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Human Suffering in Lyrical Ballads

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Introduction

"Lyrical Ballads" Exam Question 'How does Wordsworth and Coleridge show sympathy for human suffering?' William Wordsworth and Samuel Taylor Coleridge both compiled 'Lyrical Ballads' with the aim of appealing to the middle and lower forms of society. Wordsworth states in his famous preface that in order for the lower classes to understand his work, he has composed the language of the poems to match the "language really used by men". By appealing to these classes, both authors were able to convey a sense of sympathy for those who had been unfortunate enough to be imprisoned or isolated from society. However, the level of sympathy evoked in poems such as The Convict and The Dungeon presented criticism from members of the public, who deemed Wordsworth and Coleridge as being too sympathetic towards common criminals. Both writers were heavily influenced by the work of the naturalist philosopher Jean Jacques Rousseau, who argued that society ultimately corrupts what is originally virtuous in man. In Coleridge's The Dungeon, the reader observes the central core of Rousseau's work through the narrative of a man trapped inside a dungeon (that being society's corrupting influence). ...read more.

Middle

Wordsworth's subtler criticism of society's negligence towards the convict is more clearly stated when the onlooker declares to the convict; "Poor victim! No idle intruder has stood". In a similar fashion to The Dungeon, the use of the adjective "poor" helps to evoke this sense of pathos and sympathy aimed at the reader. The paradoxical use of the adjective "victim" when describing the convict reinforces the idea of society's callous treatment towards him, which evokes a greater amount of sympathy from Wordsworth. The lines "no idle intruder has stood" emphasise society's reluctance to visit the convict. Instead, they have deliberately dejected him into isolation, despite his feelings of remorse. One poem that differs greatly from The Dungeon and The Convict is The Female Vagrant. However, although the poem differs in setting and narrative, it nonetheless captivates the suffering of a person as a result of the social and political agendas of the time. Wordsworth evokes sympathy from the offset in the juxtaposition of the noun "female" with the adjective "vagrant" in the title of the poem. ...read more.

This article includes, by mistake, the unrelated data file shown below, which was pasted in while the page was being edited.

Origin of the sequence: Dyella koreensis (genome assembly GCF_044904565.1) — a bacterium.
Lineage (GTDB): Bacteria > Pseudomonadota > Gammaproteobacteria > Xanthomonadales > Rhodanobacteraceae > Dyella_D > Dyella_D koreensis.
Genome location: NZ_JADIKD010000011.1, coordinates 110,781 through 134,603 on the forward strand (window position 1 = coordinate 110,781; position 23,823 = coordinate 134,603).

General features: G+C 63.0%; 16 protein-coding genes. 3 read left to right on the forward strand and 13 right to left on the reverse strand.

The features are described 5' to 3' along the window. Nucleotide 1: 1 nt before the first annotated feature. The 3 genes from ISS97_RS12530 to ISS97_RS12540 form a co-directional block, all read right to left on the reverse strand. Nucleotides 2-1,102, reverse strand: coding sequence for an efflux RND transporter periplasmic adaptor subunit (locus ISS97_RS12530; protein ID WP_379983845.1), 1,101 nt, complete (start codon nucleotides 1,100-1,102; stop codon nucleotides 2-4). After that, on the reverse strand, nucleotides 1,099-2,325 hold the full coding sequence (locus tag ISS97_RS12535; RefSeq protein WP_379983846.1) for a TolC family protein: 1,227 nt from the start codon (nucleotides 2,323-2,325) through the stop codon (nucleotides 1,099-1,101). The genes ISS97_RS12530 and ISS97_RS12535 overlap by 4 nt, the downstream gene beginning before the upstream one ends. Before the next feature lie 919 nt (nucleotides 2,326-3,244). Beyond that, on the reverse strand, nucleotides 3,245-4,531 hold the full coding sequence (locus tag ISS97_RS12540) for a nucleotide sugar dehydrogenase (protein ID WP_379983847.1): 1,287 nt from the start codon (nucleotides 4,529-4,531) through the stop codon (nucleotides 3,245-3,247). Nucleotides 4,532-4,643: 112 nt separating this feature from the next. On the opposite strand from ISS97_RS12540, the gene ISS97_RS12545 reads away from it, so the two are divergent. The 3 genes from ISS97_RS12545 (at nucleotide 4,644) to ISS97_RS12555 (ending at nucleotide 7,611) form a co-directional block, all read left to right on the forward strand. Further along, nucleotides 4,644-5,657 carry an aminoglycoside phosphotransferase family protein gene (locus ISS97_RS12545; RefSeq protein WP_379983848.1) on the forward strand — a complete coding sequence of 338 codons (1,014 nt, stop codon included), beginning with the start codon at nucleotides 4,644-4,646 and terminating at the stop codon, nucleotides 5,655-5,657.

Conclusion

-" in the final stanza, when describing her loss of dignity and eternal solitude. The words "thoughtless joy" in the first stanza are countered by the technique of enjambment in the words "Have I. -". Wordsworth isolates these words through a full-stop and a hyphen in order to visually illustrate the woman's destitute isolation, defining her tale as extremely sympathetic and woeful. Wordsworth and Coleridge elicit sympathy from the reader through a variety of literary techniques. In The Dungeon, Coleridge uses an irate narrator in order to display the inhumanity of the penal system and how it affects the man. Similarly in The Convict, Wordsworth uses the onlooker as the catalyst for sympathy between the convict and the reader. Although different in narrative, The Female Vagrant also utilizes a narrator in the final line of the poem in order to describe how the woman could not finish her tale because "She wept; - because she had no more to say". The device of the narrator to evoke sympathy is successfully used by Wordsworth in The Female Vagrant in order to visually summarise her utter heartache at the death of her family and the loss of her home. ?? ?? ?? ?? ...read more.

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